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NUM seeks new talks with chamber

Oct 15 2012 18:06 Sapa

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ANGLOGOLD ASHANTI LIMITED [JSE:ANG]

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HARMONY GOLD MINING COMPANY LIMITED [JSE:HAR]

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GOLD FIELDS LIMITED [JSE:GFI]

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Johannesburg - The SA Chamber of Mines should return to the negotiating table after declaring an impasse on Monday, the National Union of Mineworkers (NUM) said.

The union was "disappointed" the chamber did not make a new offer after striking gold miners rejected their latest tabled proposal, spokesperson Ngwako Matsha said in a statement.

"Instead, the Chamber of Mines argued for an opportunity to weigh its own options of restructuring and [for] taking the legal route."

A meeting on Monday between the chamber, the NUM, Solidarity and Uasa could not find a solution to the on-going unprotected strike by an estimated 50 000 workers.

During the meeting, unions gave the chamber feedback on the proposals tabled by employers last week. The unions indicated there had been mixed reactions by their members to the chamber's proposals, and that they were unable to confirm their members would return to work.

The chamber said it was not in a position to make any further proposals.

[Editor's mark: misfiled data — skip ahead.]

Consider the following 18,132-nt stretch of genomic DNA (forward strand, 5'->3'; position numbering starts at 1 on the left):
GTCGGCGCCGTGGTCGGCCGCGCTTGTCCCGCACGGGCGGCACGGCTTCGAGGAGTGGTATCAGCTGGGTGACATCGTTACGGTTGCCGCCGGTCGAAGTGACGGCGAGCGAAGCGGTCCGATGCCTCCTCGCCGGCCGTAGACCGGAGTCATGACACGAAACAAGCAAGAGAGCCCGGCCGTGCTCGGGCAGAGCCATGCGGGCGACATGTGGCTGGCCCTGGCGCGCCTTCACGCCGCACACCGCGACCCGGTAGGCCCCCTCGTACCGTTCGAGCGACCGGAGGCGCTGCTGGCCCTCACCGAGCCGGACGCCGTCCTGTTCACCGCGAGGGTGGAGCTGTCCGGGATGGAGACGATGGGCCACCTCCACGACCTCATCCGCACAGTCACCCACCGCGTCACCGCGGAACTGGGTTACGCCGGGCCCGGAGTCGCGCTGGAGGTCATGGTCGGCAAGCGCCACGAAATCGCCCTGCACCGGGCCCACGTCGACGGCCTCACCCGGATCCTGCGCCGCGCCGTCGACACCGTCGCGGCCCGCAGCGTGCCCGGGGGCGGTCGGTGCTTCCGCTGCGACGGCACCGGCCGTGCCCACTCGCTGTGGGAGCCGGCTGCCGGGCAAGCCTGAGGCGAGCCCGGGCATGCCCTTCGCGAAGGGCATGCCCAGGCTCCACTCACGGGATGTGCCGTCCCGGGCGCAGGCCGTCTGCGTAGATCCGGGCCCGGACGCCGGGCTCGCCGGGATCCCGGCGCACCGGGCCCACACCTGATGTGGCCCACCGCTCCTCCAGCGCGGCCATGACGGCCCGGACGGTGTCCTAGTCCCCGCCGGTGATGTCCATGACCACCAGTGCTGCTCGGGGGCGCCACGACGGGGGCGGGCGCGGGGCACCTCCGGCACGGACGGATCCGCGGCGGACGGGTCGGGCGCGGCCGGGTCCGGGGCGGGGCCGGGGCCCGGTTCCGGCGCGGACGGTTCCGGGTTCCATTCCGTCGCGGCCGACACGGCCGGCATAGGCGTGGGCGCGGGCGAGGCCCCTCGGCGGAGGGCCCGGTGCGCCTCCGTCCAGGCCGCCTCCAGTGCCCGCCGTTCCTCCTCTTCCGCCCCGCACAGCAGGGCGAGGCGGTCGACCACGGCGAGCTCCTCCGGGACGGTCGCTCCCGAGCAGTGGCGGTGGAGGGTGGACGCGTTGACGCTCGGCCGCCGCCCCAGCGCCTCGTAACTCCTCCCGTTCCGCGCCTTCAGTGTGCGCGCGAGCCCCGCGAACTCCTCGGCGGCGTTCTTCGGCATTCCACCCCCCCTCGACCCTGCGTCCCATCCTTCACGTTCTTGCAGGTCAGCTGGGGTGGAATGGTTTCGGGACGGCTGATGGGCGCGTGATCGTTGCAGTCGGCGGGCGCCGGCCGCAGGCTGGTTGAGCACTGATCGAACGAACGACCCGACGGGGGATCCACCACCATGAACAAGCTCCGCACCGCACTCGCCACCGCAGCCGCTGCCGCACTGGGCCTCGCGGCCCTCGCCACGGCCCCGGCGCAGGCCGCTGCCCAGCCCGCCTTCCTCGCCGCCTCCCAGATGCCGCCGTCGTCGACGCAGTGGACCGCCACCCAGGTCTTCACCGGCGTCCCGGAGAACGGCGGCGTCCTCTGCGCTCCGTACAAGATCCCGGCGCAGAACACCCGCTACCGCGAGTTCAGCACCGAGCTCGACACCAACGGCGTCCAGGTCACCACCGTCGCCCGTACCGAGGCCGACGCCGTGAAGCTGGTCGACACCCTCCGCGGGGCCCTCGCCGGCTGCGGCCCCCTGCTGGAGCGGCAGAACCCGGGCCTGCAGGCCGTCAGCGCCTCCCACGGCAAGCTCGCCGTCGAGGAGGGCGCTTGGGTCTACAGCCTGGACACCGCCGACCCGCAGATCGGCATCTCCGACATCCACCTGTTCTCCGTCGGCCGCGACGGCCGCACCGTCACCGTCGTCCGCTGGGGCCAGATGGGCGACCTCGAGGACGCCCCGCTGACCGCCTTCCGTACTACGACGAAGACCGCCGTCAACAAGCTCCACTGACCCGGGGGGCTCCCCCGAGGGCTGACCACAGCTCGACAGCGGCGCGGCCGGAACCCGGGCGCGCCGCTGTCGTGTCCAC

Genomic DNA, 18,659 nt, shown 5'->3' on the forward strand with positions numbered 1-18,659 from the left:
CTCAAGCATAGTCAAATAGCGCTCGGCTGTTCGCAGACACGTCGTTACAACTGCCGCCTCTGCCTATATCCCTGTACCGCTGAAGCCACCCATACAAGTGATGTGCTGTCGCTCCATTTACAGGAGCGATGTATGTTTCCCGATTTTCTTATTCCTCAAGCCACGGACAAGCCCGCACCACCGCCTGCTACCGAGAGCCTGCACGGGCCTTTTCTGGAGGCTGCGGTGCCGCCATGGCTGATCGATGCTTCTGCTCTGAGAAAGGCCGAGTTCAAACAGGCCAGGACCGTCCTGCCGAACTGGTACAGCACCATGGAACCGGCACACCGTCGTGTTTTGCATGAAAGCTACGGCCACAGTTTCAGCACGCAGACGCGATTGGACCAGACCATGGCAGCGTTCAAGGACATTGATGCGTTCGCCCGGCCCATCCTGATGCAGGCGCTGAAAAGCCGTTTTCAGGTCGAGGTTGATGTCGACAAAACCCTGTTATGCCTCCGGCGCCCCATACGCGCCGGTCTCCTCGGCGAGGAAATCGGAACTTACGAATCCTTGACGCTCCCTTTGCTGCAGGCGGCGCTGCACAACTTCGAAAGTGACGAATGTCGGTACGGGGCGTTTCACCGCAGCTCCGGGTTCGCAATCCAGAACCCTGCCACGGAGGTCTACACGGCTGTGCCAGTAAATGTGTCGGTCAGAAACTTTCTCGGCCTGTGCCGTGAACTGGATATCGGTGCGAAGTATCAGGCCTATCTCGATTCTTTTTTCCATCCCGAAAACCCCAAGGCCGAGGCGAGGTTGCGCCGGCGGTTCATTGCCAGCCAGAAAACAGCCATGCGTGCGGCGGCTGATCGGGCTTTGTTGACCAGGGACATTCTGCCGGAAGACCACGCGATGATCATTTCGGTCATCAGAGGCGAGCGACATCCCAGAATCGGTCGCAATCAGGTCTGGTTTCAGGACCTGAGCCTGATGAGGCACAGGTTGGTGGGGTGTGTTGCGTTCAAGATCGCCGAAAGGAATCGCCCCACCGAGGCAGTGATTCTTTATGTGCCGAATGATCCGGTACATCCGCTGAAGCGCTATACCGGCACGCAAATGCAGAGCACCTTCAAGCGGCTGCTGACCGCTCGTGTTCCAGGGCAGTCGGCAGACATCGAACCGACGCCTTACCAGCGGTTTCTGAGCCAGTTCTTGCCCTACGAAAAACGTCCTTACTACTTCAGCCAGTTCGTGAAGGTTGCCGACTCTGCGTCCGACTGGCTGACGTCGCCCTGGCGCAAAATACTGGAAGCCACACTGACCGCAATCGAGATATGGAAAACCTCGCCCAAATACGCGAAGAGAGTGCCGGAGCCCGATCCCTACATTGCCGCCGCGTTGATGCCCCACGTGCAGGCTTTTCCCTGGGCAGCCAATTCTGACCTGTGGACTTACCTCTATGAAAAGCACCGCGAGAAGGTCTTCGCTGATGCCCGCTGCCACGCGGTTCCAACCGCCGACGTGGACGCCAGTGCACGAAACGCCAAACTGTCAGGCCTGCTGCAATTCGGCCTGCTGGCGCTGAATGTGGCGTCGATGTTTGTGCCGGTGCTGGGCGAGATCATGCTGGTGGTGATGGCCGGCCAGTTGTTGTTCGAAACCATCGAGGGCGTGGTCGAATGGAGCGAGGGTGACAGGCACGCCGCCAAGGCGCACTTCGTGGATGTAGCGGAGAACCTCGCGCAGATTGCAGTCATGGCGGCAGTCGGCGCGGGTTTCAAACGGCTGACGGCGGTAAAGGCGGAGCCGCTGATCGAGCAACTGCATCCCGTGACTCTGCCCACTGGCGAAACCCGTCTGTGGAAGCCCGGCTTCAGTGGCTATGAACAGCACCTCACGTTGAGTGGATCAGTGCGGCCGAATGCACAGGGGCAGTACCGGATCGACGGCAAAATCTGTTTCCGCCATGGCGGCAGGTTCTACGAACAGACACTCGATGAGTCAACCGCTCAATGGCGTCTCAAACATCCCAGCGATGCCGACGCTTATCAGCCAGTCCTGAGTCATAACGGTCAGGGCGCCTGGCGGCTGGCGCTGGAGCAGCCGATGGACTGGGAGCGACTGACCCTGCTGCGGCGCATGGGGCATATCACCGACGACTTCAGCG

"[The chamber] and the individual companies will now explore other avenues to try to bring normality to the gold mining industry," it said.

Several mining companies had responded to the waves of unprotected strikes hitting the sector by firing workers.

Matsha said it would be a mistake for the chamber to take this course of action.

"Dismissals would not be a solution to the current challenges facing the industry in that it would only serve to fuel emotions that are already high," he said.

At least one mining company has said restructuring might be in the cards, with less-profitable shafts being closed as wage costs rose.

Matsha said this would cause problems as it would likely result in the loss of jobs and higher unemployment.

The chamber, acting on behalf of AngloGold Ashanti [JSE:ANG], Gold Fields [JSE:GFI], and Harmony Gold Mining Company [JSE:HAR], had proposed doing away with the lowest wage category to increase the industry's entry-level wage. A new category would be created for locomotive, loader, winch, and water jet operators, to improve their salaries.

Other employees would have their pay adjusted to preserve the integrity of the present job grading framework. An allowance for rock drill operators was also proposed.

Uasa spokesperson Franz Stehring said his union would be considering options such as special legal action and restructuring.

"Our members are not participating in the strike, but are becoming victims of the violence and intimidation," he said.

Solidarity general secretary Gideon du Plessis said: "It is high time that government steps into the fold and ends this ongoing strike. The end result is that marginal mining companies will close down, and big mining companies start retrenching."
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